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Date Posted: 23:38 22/09/2005

The phantom Chairmen

How many Maos does it take to change a nation?

YU ZHIJIAN, the Tian'anmen dissident who stayed behind, points out in a recent essay that there is a spectre haunting China - the spectre of Chairman Mao.

While the majority of people are very clear about the precise nature of Mao's 'contributions' to recent Chinese history, there are still those who revere the old leader, and these can be divided into four particular types, each with their own different version of Mao, Yu writes.

The first category is, not surprisingly, the leadership, who use Marxism-Leninism-Maoism to protect their own interests as a ruling elite. Yu explains that although Deng Xiaoping abandoned the bulk of Mao Zedong Thought, he 'inherited Mao's political legacy of the one-party state'. He also chose to identify 'scientific' Mao Zedong Thought as an evolving embodiment of current political realities. The unchanging set of dogmas that had left the country ruined after the Cultural Revolution were, in actual fact, caused by Mao's own deviation from scientific Mao Zedong Thought.

While the leadership centred around Deng used the Democracy Wall movement to do away with the rule of Mao's chosen successor, Hua Guofeng, they were unable to completely repudiate the Mao era because 'their source of power was not sufficiently legitimate and the foundations of their rule was not sufficiently stable', Yu says.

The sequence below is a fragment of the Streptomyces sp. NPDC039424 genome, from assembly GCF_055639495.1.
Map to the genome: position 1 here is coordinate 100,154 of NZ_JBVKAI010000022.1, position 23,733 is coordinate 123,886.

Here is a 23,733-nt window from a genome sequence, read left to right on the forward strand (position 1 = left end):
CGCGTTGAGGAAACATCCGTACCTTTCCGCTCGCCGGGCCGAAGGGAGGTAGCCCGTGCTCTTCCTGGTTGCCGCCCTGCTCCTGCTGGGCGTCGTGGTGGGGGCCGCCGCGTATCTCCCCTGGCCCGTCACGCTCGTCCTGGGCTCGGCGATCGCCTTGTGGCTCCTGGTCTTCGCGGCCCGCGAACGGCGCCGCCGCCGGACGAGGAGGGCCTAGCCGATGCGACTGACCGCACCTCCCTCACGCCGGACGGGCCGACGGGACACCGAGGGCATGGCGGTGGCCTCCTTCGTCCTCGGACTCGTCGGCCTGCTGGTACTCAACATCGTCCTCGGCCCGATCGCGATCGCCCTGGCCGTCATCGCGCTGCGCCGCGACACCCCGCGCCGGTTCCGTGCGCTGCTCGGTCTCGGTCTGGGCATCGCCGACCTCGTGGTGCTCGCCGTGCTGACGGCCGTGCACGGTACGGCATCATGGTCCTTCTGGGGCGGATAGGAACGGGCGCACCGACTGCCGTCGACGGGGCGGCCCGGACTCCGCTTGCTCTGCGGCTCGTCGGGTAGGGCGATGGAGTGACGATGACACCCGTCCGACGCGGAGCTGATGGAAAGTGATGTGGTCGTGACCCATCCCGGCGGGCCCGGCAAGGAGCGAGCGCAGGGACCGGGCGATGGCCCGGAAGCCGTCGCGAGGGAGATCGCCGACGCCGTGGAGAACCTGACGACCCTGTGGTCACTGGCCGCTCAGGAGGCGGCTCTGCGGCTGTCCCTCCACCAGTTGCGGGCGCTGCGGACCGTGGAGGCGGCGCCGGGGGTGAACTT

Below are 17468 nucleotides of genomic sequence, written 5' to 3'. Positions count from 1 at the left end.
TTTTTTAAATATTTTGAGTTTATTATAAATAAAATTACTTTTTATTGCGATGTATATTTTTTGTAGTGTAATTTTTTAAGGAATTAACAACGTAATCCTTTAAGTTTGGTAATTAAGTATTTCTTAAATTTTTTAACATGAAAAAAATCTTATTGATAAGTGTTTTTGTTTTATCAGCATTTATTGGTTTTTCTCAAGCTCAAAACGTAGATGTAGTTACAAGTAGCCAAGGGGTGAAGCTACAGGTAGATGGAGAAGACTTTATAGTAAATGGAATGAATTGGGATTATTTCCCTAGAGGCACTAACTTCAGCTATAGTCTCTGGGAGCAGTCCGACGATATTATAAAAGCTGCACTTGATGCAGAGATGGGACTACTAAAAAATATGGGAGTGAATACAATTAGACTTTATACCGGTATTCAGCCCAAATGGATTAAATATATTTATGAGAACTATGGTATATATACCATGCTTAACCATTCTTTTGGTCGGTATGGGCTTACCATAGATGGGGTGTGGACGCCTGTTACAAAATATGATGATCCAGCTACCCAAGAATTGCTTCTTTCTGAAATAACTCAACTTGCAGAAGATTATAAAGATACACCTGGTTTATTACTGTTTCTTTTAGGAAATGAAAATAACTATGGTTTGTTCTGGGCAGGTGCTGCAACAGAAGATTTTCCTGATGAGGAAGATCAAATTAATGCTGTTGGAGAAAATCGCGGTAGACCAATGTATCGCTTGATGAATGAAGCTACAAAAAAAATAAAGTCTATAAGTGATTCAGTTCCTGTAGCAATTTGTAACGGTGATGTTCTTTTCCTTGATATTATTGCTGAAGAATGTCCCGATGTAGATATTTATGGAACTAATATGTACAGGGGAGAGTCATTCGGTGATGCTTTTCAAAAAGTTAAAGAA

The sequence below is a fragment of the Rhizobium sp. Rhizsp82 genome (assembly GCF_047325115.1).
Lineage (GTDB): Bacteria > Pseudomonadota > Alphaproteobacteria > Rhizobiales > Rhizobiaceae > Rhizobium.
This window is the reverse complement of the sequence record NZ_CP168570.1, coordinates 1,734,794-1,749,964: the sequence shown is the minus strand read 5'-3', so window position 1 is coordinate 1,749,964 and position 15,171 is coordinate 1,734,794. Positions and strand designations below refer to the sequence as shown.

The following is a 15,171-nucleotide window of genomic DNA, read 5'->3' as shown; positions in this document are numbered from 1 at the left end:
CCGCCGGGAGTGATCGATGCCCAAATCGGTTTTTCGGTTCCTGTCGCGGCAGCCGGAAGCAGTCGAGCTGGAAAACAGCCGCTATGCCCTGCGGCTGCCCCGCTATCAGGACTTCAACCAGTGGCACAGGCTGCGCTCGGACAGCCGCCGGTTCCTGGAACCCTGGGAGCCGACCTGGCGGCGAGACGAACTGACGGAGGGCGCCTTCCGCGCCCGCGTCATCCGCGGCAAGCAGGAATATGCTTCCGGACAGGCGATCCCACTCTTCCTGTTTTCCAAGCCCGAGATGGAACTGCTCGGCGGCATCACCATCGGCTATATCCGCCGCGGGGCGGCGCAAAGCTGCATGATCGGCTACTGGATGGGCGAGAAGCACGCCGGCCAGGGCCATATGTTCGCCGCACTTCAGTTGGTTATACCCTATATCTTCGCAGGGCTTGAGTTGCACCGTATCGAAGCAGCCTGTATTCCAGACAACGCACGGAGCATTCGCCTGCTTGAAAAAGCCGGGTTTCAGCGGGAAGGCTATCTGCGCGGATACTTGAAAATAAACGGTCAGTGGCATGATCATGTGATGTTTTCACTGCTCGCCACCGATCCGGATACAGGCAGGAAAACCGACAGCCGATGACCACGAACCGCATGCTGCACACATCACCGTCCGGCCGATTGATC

There are also, says Yu, the indoctrinated masses who have been educated to worship the late Chairman, the founder of the New China, the Great Helmsman. There are, too, the 'genuine seekers of Mao Zedong Thought' (many of whom are not Chinese at all but the grisly remnants of the 1960s revolutionary left). They 'proclaim the truth of Marxism-Leninism-Maoism' and still yearn to replace the current 'Hu-Wen system' with the 'Mao line'. They look down on 'traitors' like Deng Xiaoping and Jiang Zemin, and take particular pleasure in the classic Maoist formulation of 'capitalist roaders within the party'.

The fourth category, though, is perhaps the most interesting. Yu Zhijian draws attention to a generation of idealists brought up by the Party to believe in the rhetoric of revolutionary justice, and now forced to square such rhetoric with the 'actually-existing' version of socialism that now operates. Nietzsche once wrote that in every political party there were those who through the credulous zealotry of their faith in party principles drove all the other members to apostacy. As the Slovenian philosopher Slavoj Zizek once suggested in the context of Tito and his 'self-management socialism' movement, the last thing a ruling power wants is its citizens to truly believe what the government is saying.

Yu Zhijian points out that there are those who now use Mao Zedong Thought as a way of protesting against the leadership. 'While the authorities use Mao Zedong to legitimize power, [certain people] use Mao Zedong to legitimize their protests.' They 'oppose the Red Flag by raising it'.

He reminds us of a protest in Guangdong, in which irate villagers evicted from their land by corrupt officials chose to register their discontent by carrying images of Mao and by citing the ideals that Mao is – according to government propaganda - supposed to represent.

It was Yu Zhijian, along with Yu Dongyue and Lu Decheng, who defaced the portrait of Chairman Mao on Tian'anmen Square in 1989. Like Mao, they all hailed from Hunan Province.

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